Ectopic position of a fractured sternal wire fragment

By Amy B. Coleman, MD, and Tom Cole, MD
Ectopic position of a fractured sternal wire fragment </<span class="end-tag" />P
No wire markers were described on the technician&rsquo;s standard mammographic questionnaire. On questioning the technician, the absence of wire markers was con&#64257;rmed. The technician did, however, report a long mid-line scar over the sternum. The patient was then contacted to ask about any history of chest trauma and/or surgeries. The patient denied any history of injury to her chest. She also denied any history of left breast pain. She did report a relatively recent coronary artery bypass graft surgery after which she recovered with minimal complications. On further evaluation of the left craniocaucal and left mediolateral oblique images, it was determined that the wire was in the central middle third of the left breast. No associated architectural distortion or masses were noted. The patient&rsquo;s prior chest X-rays, mammograms, and chest computed tomograms were then reviewed. A 2001 screening mammogram (Figure 2) and a preoperative chest X-ray (Figure 3) revealed no such metallic density in the region of the left breast. Postoperative chest X-rays (Figure 4) showed 4 unremarkable sternal wires and a small left pleural effusion. </<span class="end-tag" />P

>Seven months later, the patient&rsquo;s effusion had increased and a CT-guided percutaneous drainage was required. On the images from this procedure, the inferior-most wire was noted to be fractured posteriorly (Figure 5). A fragment was identi&#64257;ed that extended antero-laterally toward the left breast. </<span class="end-tag" />P

>Approximately 1 month later, a follow-up CT examination of the chest was performed (Figure 6). On the scout image (Figure 6A), the wire could be seen in the left breast. However, this was not noted on the initial examination, as it was not in the &#64257;eld of view of the axial images. </<span class="end-tag" />P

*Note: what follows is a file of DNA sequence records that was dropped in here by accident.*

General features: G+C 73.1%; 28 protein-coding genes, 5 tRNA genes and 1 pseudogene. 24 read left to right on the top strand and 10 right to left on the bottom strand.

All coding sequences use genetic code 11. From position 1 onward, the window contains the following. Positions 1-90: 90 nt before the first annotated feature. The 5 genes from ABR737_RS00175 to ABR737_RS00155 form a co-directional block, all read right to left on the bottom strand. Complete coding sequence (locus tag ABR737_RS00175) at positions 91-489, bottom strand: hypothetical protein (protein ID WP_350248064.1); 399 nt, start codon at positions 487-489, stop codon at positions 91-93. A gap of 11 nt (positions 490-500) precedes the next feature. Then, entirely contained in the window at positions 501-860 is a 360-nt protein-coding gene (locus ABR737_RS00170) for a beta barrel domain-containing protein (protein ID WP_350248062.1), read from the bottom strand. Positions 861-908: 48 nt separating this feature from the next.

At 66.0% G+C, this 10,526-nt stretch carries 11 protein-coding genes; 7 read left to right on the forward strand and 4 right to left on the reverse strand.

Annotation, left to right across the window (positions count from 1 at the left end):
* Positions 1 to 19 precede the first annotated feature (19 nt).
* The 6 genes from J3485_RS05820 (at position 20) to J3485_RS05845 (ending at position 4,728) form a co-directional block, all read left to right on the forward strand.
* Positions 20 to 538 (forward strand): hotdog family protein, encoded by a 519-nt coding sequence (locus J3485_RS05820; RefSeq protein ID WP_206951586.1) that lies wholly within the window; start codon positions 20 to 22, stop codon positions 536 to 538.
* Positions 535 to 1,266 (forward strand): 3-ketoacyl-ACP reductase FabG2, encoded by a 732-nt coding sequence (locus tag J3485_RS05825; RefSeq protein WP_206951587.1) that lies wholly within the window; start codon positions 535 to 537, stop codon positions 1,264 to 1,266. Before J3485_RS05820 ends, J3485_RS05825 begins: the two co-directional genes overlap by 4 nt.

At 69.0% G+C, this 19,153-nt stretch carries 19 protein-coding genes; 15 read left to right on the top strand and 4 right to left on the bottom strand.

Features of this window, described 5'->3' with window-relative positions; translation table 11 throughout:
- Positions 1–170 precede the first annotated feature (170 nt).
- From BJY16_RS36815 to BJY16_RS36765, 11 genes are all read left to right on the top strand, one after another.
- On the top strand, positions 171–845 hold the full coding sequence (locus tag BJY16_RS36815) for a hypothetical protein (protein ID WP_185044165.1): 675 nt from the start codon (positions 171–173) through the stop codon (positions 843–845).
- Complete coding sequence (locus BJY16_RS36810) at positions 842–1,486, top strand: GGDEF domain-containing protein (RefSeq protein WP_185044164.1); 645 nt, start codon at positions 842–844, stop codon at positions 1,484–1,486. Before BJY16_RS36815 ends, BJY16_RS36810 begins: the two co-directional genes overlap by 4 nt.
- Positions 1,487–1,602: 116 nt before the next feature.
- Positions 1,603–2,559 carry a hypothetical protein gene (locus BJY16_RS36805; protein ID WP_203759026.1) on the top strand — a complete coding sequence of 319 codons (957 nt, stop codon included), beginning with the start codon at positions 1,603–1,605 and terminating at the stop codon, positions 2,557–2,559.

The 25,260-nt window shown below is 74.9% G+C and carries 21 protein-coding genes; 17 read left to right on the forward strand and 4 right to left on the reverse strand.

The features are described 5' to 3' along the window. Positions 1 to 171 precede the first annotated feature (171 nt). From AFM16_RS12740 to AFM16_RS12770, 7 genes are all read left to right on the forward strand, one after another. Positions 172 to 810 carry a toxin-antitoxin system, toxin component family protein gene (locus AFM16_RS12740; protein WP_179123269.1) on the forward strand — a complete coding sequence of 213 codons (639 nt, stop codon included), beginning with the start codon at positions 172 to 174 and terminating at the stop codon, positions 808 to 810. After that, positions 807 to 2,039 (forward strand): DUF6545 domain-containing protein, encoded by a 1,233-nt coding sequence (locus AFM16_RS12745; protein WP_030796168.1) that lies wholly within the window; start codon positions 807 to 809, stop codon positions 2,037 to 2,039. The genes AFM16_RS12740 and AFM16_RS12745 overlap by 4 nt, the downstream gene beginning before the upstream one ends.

>At this point, the cardiothoracic surgery service was contacted for further evaluation of the patient. The cardiothoracic surgeon reviewed the case and sent the patient to the breast surgery clinic. The breast surgeons recontacted our department to set up needle localization for excision of the wire. Six months after the follow-up CT study, we localized the wire using a standard technique. At surgery, a 3.2-cm wire was removed without incident (Figure 7). </<span class="end-tag" />P
In recent medical literature, there have been many diverse cases of migration of fractured sternal and other surgical wires in the chest.<Sup>1,2 </<span class="end-tag" />Sup>These were usually described as traversing an internally directed course, such as those that eventually impinged on and/or penetrated various cardiac chambers,<Sup>3 </<span class="end-tag" />Sup>great vessels,<Sup>4 </<span class="end-tag" />Sup>or the pleural cavity.<Sup>5 </<span class="end-tag" />Sup>The case reported here appears unique in this respect. </<span class="end-tag" />P
><p><B>CONCLUSION </<span class="end-tag" />B></<span class="end-tag" />p><P

>In this case, the fractured sternal wire was migrating peripherally into the breast, where it was removed without complication. However, a unidirectional migration path does not encompass all wayward wires. Thus, removal at the time of detection appears most prudent.

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>Cardenosa G. The Core Curriculum:Breast Imaging. Philadelphia, PA: Lippincott Williams &amp; Wilkins; 2004:352. </<span class="end-tag" />LI

>Schref&#64258;er AJ, Rumisek JD. Intravascular migration of fractured sternal wire presenting with hemoptysis. Ann Thorac Surg. 2001;71:1682-1684. </<span class="end-tag" />LI

>Kao CL, Chang JP. Aortic graft pseudoaneurysm secondary to fracture of sternal wires. Tex Heart Inst J. 2003;30:240-242. </<span class="end-tag" />LI

>Radich GA, Altinok D, Silva J. Marked migration of sternotomy wires: A case report. J Thoracic Imaging. 2004;19:117-119 Back To Top

Ectopic position of a fractured sternal wire fragment.  Appl Radiol. 

September 19, 2007

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